BMC Musculoskeletal Disorders;(2018) 19:304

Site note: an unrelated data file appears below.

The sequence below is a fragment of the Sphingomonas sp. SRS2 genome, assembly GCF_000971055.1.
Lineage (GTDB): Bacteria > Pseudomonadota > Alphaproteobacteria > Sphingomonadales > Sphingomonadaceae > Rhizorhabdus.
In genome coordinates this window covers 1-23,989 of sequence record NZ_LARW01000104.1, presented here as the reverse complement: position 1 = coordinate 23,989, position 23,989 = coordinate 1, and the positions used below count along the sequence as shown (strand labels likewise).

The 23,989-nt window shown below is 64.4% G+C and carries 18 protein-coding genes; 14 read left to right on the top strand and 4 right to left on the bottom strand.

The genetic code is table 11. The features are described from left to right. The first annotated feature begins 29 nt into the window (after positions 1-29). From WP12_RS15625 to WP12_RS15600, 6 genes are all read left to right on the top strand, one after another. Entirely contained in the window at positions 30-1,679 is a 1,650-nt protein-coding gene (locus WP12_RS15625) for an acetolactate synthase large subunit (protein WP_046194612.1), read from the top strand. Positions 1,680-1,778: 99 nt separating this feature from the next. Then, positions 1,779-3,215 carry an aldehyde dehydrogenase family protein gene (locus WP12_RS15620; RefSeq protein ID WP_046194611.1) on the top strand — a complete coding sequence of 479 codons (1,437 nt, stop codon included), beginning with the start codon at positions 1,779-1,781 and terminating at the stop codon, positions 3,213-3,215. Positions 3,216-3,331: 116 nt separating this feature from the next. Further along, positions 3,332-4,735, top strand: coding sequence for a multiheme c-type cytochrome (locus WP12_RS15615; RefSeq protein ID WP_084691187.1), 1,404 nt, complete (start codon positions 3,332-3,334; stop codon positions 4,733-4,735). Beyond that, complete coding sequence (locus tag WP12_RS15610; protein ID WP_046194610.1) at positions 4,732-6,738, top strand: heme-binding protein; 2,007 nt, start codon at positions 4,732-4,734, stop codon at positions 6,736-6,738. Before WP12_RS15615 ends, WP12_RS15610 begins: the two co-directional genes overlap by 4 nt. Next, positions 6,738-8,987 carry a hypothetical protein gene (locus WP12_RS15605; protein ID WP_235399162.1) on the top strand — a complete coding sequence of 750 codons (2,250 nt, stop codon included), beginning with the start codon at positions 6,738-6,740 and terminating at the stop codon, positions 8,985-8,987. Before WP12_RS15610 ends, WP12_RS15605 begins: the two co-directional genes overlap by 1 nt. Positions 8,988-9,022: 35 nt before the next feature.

Background: There is a paucity of research on the association between psychological factors and persistent shoulder pain. The aim of this study was to investigate whether emotional distress was associated with pain intensity and self-reported disability after physiotherapy treatment in patients with shoulder pain. Methods: Data from 145 patients treated at physiotherapy outpatient clinics aged ≥18 years with self-reported pain in the shoulder or arm, and movement activity problems related to the upper-extremity, were included. Outcome measures were pain intensity measured by Numeric Pain Rating Scale and disability measured by Patient Specific Functional Scale. Demographic and clinical characteristics, including emotional distress measured by Hopkins Symptom Checklist – 25, were obtained at study onset. Association between characteristics at study onset and pain and disability after physiotherapy treatment were analysed using multiple linear regression and a backward manual elimination method. The final models were adjusted for age and sex. Results: Higher emotional distress at study onset (B 1.06, 95% CI 0.44 to 1.68) was associated with higher pain intensity after the physiotherapy treatment (P=0.001). Emotional distress was not associated with self-reported disability after the physiotherapy treatment. Conclusion: This study found that emotional distress at study onset was associated with shoulder pain intensity after physiotherapy treatment, but not with disability. The findings indicate that emotional distress should be included in the initial physiotherapy examination of shoulder pain.